The terms IhP and VhP are called in-phase current and voltage components; IhQ and VhQ are called in-quadrature current and voltage components. In some references, in-phase components are called active and in-quadrature components are called non-active components [23].

In this paper, with help of equations (6) and (7), the Phasor Harmonic Index (PHI) is proposed. The PHI is obtained by dividing the summation of in-phase harmonic components by the algebraic sum of harmonic waveform magnitudes as
follows:


where PHI-I and PHI-V are Phasor Harmonics Index for current and voltage waveforms, respectively.

Figure 2. Phasor-Based Harmonic Assessment Diagram

C. Harmonics Assessment Framework

The harmonic assessment algorithm first uses power flow analysis to calculate the fundamental voltage and current waveforms. Then, the circuit is modified to represent the next higher frequency to be analyzed. The circuit modifications involve revising the network component impedances and the harmonic current injections for the harmonic order to be analyzed. Next the power flow runs to determine the harmonic current and voltage emissions in the circuit for the given harmonic order. This type of analysis is continued until all harmonic orders to be analyzed are completed.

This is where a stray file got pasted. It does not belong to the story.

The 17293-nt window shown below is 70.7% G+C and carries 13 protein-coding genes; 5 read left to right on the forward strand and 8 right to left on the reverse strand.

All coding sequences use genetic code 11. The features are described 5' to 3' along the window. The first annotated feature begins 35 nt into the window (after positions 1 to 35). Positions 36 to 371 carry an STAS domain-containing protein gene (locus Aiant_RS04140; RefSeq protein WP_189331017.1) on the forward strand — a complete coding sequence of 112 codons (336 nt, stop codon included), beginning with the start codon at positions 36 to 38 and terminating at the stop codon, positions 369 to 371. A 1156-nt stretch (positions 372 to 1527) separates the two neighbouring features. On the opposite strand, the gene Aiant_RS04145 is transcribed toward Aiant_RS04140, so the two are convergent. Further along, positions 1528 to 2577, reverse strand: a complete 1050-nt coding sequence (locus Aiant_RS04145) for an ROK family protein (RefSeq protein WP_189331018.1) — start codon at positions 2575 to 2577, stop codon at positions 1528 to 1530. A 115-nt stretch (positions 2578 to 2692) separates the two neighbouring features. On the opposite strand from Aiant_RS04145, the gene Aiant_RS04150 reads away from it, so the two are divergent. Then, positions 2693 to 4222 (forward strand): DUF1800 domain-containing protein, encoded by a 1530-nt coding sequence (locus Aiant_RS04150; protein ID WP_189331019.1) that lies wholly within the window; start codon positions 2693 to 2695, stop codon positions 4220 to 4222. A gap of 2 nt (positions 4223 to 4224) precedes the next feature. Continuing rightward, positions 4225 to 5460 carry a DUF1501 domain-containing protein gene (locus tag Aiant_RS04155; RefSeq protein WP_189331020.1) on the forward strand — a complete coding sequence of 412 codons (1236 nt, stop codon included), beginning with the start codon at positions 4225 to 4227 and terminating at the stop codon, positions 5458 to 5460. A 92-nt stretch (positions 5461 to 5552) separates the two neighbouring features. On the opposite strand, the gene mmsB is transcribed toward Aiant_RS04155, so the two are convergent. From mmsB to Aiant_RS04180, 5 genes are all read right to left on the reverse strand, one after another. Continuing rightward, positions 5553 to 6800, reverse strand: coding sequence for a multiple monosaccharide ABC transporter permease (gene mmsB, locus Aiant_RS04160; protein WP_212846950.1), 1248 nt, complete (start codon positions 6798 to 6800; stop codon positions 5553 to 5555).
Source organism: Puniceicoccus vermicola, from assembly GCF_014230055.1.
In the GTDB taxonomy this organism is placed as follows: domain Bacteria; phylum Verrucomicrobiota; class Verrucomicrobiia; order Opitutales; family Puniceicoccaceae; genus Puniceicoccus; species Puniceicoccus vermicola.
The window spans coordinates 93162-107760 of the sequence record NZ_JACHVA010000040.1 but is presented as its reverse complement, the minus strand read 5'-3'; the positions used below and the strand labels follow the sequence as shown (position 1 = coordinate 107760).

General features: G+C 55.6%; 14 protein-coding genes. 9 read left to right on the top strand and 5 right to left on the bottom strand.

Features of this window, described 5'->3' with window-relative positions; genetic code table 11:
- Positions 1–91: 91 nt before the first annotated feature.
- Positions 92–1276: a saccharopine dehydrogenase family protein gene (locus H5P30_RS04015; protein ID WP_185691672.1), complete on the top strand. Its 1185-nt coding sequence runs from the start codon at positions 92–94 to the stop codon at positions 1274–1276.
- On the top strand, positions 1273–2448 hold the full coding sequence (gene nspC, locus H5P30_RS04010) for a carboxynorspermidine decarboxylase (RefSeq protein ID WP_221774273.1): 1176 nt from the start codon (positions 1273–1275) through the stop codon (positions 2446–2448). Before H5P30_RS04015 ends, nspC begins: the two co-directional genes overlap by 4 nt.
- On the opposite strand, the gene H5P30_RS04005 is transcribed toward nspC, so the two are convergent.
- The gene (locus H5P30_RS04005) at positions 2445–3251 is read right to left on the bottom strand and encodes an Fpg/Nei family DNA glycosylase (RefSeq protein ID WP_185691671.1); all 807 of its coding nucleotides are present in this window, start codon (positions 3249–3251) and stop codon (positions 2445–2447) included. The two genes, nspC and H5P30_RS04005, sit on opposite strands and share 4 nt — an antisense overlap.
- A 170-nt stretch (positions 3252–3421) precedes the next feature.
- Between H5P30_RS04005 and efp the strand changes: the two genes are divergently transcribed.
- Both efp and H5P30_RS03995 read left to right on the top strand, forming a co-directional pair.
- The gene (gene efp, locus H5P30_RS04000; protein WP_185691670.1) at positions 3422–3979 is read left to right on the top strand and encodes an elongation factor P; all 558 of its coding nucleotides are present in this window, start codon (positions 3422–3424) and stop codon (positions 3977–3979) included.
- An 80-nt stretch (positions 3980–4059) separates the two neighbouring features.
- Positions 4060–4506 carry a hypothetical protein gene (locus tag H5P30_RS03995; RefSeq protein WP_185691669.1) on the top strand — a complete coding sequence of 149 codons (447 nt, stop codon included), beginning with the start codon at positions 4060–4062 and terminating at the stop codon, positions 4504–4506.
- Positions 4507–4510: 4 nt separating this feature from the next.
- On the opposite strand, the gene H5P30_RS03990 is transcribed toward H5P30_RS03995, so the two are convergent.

Harmonics are affected by configuration, impedance, and loading of conductors, transformers, and other circuit components[24]. Figure 2 illustrates the flow of the harmonic assessment algorithm. The “Power Flow Data Storage” stores fundamental and higher order harmonic power flow results that are used to calculate harmonic assessment indices. In the work here, hmax is 11 and only the odd harmonic orders are taken into account, since these typically dominate.

III. SIMULATIONS AND HARMONICS ANALYSES

A. Assumptions

The research objective is the study of harmonic impacts, apart from whatever technology created the harmonic source. We consider two 3-phase harmonic sources in the distribution network, with equal magnitude on all phases. The harmonic magnitudes are based on test data from actual DER inverters in the field as shown in Table I [15]. The dominant current and voltage harmonic observed through the simulation are of the 3rd, 5th, 7th, 9th and 11th orders. Harmonics of higher orders are neglected due to their small values.